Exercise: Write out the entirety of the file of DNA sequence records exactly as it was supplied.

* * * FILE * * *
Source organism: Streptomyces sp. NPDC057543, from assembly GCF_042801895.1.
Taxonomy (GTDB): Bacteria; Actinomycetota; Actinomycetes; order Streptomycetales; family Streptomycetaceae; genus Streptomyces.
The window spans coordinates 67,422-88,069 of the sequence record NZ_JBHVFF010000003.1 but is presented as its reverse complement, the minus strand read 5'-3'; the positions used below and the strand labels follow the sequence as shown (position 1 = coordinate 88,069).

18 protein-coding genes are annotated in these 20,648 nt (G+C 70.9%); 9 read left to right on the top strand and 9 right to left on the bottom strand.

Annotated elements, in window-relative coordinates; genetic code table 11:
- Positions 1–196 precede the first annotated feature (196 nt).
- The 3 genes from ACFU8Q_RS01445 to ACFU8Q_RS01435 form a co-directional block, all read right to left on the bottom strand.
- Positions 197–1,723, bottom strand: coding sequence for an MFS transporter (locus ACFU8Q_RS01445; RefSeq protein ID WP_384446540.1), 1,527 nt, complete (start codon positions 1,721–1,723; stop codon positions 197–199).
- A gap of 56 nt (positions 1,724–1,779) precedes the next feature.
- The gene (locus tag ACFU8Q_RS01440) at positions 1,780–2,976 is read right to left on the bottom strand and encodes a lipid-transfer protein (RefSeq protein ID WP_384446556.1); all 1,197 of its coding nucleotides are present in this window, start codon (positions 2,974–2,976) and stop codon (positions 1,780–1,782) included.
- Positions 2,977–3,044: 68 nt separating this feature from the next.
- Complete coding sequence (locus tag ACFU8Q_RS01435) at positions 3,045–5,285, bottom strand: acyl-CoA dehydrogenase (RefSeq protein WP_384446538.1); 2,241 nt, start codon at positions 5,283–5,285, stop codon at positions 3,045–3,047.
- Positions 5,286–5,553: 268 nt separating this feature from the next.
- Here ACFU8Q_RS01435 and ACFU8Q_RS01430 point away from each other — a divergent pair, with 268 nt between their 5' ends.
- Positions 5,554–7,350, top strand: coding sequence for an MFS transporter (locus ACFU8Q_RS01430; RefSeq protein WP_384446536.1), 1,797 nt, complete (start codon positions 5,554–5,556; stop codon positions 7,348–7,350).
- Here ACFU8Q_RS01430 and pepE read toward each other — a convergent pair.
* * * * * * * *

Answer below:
Source organism: Streptomyces sp. NPDC057543, from assembly GCF_042801895.1.
Taxonomy (GTDB): Bacteria; Actinomycetota; Actinomycetes; order Streptomycetales; family Streptomycetaceae; genus Streptomyces.
The window spans coordinates 67,422-88,069 of the sequence record NZ_JBHVFF010000003.1 but is presented as its reverse complement, the minus strand read 5'-3'; the positions used below and the strand labels follow the sequence as shown (position 1 = coordinate 88,069).

18 protein-coding genes are annotated in these 20,648 nt (G+C 70.9%); 9 read left to right on the top strand and 9 right to left on the bottom strand.

Annotated elements, in window-relative coordinates; genetic code table 11:
- Positions 1–196 precede the first annotated feature (196 nt).
- The 3 genes from ACFU8Q_RS01445 to ACFU8Q_RS01435 form a co-directional block, all read right to left on the bottom strand.
- Positions 197–1,723, bottom strand: coding sequence for an MFS transporter (locus ACFU8Q_RS01445; RefSeq protein ID WP_384446540.1), 1,527 nt, complete (start codon positions 1,721–1,723; stop codon positions 197–199).
- A gap of 56 nt (positions 1,724–1,779) precedes the next feature.
- The gene (locus tag ACFU8Q_RS01440) at positions 1,780–2,976 is read right to left on the bottom strand and encodes a lipid-transfer protein (RefSeq protein ID WP_384446556.1); all 1,197 of its coding nucleotides are present in this window, start codon (positions 2,974–2,976) and stop codon (positions 1,780–1,782) included.
- Positions 2,977–3,044: 68 nt separating this feature from the next.
- Complete coding sequence (locus tag ACFU8Q_RS01435) at positions 3,045–5,285, bottom strand: acyl-CoA dehydrogenase (RefSeq protein WP_384446538.1); 2,241 nt, start codon at positions 5,283–5,285, stop codon at positions 3,045–3,047.
- Positions 5,286–5,553: 268 nt separating this feature from the next.
- Here ACFU8Q_RS01435 and ACFU8Q_RS01430 point away from each other — a divergent pair, with 268 nt between their 5' ends.
- Positions 5,554–7,350, top strand: coding sequence for an MFS transporter (locus ACFU8Q_RS01430; RefSeq protein WP_384446536.1), 1,797 nt, complete (start codon positions 5,554–5,556; stop codon positions 7,348–7,350).
- Here ACFU8Q_RS01430 and pepE read toward each other — a convergent pair.